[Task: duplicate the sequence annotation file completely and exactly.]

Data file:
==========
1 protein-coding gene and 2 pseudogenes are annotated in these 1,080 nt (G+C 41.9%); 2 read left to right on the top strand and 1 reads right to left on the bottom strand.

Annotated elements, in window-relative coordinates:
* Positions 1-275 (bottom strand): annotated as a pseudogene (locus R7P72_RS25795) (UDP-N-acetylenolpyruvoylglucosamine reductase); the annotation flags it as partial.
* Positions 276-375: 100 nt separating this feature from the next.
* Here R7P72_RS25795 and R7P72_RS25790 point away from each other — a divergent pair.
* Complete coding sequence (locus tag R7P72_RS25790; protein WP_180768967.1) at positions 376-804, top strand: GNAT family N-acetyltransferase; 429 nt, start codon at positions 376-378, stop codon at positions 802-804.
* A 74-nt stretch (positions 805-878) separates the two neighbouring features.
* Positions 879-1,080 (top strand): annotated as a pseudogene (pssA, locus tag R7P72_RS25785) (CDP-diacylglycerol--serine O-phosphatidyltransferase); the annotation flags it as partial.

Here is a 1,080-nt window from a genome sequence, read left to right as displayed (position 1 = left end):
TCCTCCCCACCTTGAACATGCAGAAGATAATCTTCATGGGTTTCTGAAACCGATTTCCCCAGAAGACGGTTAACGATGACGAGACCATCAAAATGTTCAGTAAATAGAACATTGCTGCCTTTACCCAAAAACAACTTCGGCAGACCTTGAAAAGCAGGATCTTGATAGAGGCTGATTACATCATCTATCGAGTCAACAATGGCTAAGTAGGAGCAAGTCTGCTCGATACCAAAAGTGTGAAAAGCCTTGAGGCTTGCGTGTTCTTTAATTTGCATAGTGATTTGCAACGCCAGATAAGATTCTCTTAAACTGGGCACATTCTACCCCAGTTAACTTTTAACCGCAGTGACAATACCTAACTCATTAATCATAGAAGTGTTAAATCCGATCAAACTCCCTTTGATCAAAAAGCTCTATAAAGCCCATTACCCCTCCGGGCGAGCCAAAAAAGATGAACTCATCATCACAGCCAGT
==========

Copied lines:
1 protein-coding gene and 2 pseudogenes are annotated in these 1,080 nt (G+C 41.9%); 2 read left to right on the top strand and 1 reads right to left on the bottom strand.

Annotated elements, in window-relative coordinates:
* Positions 1-275 (bottom strand): annotated as a pseudogene (locus R7P72_RS25795) (UDP-N-acetylenolpyruvoylglucosamine reductase); the annotation flags it as partial.
* Positions 276-375: 100 nt separating this feature from the next.
* Here R7P72_RS25795 and R7P72_RS25790 point away from each other — a divergent pair.
* Complete coding sequence (locus tag R7P72_RS25790; protein WP_180768967.1) at positions 376-804, top strand: GNAT family N-acetyltransferase; 429 nt, start codon at positions 376-378, stop codon at positions 802-804.
* A 74-nt stretch (positions 805-878) separates the two neighbouring features.
* Positions 879-1,080 (top strand): annotated as a pseudogene (pssA, locus tag R7P72_RS25785) (CDP-diacylglycerol--serine O-phosphatidyltransferase); the annotation flags it as partial.

Here is a 1,080-nt window from a genome sequence, read left to right as displayed (position 1 = left end):
TCCTCCCCACCTTGAACATGCAGAAGATAATCTTCATGGGTTTCTGAAACCGATTTCCCCAGAAGACGGTTAACGATGACGAGACCATCAAAATGTTCAGTAAATAGAACATTGCTGCCTTTACCCAAAAACAACTTCGGCAGACCTTGAAAAGCAGGATCTTGATAGAGGCTGATTACATCATCTATCGAGTCAACAATGGCTAAGTAGGAGCAAGTCTGCTCGATACCAAAAGTGTGAAAAGCCTTGAGGCTTGCGTGTTCTTTAATTTGCATAGTGATTTGCAACGCCAGATAAGATTCTCTTAAACTGGGCACATTCTACCCCAGTTAACTTTTAACCGCAGTGACAATACCTAACTCATTAATCATAGAAGTGTTAAATCCGATCAAACTCCCTTTGATCAAAAAGCTCTATAAAGCCCATTACCCCTCCGGGCGAGCCAAAAAAGATGAACTCATCATCACAGCCAGT